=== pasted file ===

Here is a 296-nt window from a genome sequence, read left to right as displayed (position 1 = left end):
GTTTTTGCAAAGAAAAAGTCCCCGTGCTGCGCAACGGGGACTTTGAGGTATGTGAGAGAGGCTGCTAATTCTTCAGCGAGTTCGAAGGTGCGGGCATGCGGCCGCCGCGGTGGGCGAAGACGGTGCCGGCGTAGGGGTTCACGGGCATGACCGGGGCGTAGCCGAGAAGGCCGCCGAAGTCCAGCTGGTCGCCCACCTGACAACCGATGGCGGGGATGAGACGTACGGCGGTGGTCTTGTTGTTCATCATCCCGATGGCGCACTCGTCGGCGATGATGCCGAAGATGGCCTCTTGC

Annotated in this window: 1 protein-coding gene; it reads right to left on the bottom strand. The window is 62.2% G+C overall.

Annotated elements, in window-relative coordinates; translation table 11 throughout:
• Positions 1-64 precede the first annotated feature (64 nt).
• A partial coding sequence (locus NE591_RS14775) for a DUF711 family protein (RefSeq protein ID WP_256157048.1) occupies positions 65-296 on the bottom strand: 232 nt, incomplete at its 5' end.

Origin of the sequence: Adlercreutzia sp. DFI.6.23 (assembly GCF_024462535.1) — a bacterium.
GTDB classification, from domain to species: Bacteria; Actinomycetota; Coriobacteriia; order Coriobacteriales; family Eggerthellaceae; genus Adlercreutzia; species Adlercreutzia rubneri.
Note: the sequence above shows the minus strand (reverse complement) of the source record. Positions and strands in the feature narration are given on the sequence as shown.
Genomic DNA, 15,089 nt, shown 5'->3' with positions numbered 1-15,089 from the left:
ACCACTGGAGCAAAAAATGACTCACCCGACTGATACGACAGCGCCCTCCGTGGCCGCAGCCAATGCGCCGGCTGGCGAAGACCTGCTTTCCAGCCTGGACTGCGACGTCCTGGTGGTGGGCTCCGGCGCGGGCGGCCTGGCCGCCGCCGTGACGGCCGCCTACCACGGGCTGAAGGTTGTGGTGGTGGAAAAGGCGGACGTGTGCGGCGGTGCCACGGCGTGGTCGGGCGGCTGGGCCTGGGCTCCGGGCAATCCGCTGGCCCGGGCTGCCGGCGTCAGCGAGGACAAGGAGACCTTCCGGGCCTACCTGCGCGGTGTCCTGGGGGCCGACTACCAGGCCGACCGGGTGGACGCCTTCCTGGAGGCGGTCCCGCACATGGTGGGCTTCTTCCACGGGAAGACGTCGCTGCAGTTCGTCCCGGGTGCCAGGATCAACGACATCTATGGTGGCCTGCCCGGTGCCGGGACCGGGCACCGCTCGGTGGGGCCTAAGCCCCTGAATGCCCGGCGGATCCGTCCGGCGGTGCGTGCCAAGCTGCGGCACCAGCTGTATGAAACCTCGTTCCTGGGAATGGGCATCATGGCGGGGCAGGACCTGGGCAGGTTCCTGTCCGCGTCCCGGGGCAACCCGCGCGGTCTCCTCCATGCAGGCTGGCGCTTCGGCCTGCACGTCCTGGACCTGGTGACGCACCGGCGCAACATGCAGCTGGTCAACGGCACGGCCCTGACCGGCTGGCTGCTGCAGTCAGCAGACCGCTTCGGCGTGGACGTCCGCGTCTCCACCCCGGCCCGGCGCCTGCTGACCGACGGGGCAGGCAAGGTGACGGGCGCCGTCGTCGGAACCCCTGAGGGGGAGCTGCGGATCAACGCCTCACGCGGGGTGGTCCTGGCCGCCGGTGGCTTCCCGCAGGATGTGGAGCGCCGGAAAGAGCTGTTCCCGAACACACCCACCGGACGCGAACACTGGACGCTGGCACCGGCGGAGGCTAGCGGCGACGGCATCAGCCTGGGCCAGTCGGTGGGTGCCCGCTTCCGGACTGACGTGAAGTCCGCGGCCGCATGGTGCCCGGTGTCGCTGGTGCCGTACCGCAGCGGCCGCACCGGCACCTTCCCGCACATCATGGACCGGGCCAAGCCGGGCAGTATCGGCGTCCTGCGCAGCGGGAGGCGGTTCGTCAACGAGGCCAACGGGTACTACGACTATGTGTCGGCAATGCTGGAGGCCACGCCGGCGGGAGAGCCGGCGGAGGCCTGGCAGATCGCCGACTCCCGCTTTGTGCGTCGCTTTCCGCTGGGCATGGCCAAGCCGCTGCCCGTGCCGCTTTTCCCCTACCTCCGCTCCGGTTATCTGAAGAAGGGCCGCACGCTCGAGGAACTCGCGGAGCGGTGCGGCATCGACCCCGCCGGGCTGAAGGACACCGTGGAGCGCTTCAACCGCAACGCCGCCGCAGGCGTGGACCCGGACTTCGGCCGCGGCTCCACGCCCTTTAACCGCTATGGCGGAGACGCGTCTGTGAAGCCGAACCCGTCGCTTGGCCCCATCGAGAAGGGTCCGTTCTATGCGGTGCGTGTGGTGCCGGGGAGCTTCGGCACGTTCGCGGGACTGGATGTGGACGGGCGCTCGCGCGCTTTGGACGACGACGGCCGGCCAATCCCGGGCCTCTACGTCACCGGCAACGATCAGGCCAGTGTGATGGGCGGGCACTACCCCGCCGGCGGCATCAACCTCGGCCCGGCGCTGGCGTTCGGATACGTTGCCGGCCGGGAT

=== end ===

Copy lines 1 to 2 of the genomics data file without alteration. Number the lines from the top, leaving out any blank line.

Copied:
Here is a 296-nt window from a genome sequence, read left to right as displayed (position 1 = left end):
GTTTTTGCAAAGAAAAAGTCCCCGTGCTGCGCAACGGGGACTTTGAGGTATGTGAGAGAGGCTGCTAATTCTTCAGCGAGTTCGAAGGTGCGGGCATGCGGCCGCCGCGGTGGGCGAAGACGGTGCCGGCGTAGGGGTTCACGGGCATGACCGGGGCGTAGCCGAGAAGGCCGCCGAAGTCCAGCTGGTCGCCCACCTGACAACCGATGGCGGGGATGAGACGTACGGCGGTGGTCTTGTTGTTCATCATCCCGATGGCGCACTCGTCGGCGATGATGCCGAAGATGGCCTCTTGC